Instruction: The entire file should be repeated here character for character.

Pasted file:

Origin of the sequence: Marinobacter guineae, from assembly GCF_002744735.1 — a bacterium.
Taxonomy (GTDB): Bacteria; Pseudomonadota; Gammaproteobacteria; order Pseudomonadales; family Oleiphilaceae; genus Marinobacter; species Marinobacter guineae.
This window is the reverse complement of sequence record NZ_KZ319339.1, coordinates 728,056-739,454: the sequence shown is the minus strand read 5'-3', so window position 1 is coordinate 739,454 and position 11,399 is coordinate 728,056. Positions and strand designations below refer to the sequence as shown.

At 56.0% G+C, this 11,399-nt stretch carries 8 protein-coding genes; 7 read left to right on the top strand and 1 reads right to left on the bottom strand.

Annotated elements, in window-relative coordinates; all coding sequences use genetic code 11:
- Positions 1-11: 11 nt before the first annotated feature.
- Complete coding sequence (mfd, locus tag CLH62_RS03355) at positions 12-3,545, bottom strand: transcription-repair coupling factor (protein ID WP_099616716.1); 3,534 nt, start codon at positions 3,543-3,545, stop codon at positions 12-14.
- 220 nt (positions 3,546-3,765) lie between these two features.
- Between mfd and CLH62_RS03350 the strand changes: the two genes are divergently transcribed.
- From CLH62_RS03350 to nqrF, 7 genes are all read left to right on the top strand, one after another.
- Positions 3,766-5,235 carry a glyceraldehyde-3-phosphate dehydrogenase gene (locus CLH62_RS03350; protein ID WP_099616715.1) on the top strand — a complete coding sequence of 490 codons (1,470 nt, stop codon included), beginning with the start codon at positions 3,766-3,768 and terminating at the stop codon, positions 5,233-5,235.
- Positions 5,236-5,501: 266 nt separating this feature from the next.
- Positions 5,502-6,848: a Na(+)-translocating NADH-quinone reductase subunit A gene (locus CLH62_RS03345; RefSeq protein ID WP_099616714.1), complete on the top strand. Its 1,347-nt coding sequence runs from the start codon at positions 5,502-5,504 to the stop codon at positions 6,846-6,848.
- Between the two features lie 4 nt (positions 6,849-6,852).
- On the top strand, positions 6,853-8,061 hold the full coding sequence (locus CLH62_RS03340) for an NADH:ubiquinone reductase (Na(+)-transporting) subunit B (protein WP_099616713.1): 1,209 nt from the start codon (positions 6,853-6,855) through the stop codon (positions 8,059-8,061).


Origin of the sequence: Marinobacter guineae, from assembly GCF_002744735.1 — a bacterium.
Taxonomy (GTDB): Bacteria; Pseudomonadota; Gammaproteobacteria; order Pseudomonadales; family Oleiphilaceae; genus Marinobacter; species Marinobacter guineae.
This window is the reverse complement of sequence record NZ_KZ319339.1, coordinates 728,056-739,454: the sequence shown is the minus strand read 5'-3', so window position 1 is coordinate 739,454 and position 11,399 is coordinate 728,056. Positions and strand designations below refer to the sequence as shown.

At 56.0% G+C, this 11,399-nt stretch carries 8 protein-coding genes; 7 read left to right on the top strand and 1 reads right to left on the bottom strand.

Annotated elements, in window-relative coordinates; all coding sequences use genetic code 11:
- Positions 1-11: 11 nt before the first annotated feature.
- Complete coding sequence (mfd, locus tag CLH62_RS03355) at positions 12-3,545, bottom strand: transcription-repair coupling factor (protein ID WP_099616716.1); 3,534 nt, start codon at positions 3,543-3,545, stop codon at positions 12-14.
- 220 nt (positions 3,546-3,765) lie between these two features.
- Between mfd and CLH62_RS03350 the strand changes: the two genes are divergently transcribed.
- From CLH62_RS03350 to nqrF, 7 genes are all read left to right on the top strand, one after another.
- Positions 3,766-5,235 carry a glyceraldehyde-3-phosphate dehydrogenase gene (locus CLH62_RS03350; protein ID WP_099616715.1) on the top strand — a complete coding sequence of 490 codons (1,470 nt, stop codon included), beginning with the start codon at positions 3,766-3,768 and terminating at the stop codon, positions 5,233-5,235.
- Positions 5,236-5,501: 266 nt separating this feature from the next.
- Positions 5,502-6,848: a Na(+)-translocating NADH-quinone reductase subunit A gene (locus CLH62_RS03345; RefSeq protein ID WP_099616714.1), complete on the top strand. Its 1,347-nt coding sequence runs from the start codon at positions 5,502-5,504 to the stop codon at positions 6,846-6,848.
- Between the two features lie 4 nt (positions 6,849-6,852).
- On the top strand, positions 6,853-8,061 hold the full coding sequence (locus CLH62_RS03340) for an NADH:ubiquinone reductase (Na(+)-transporting) subunit B (protein WP_099616713.1): 1,209 nt from the start codon (positions 6,853-6,855) through the stop codon (positions 8,059-8,061).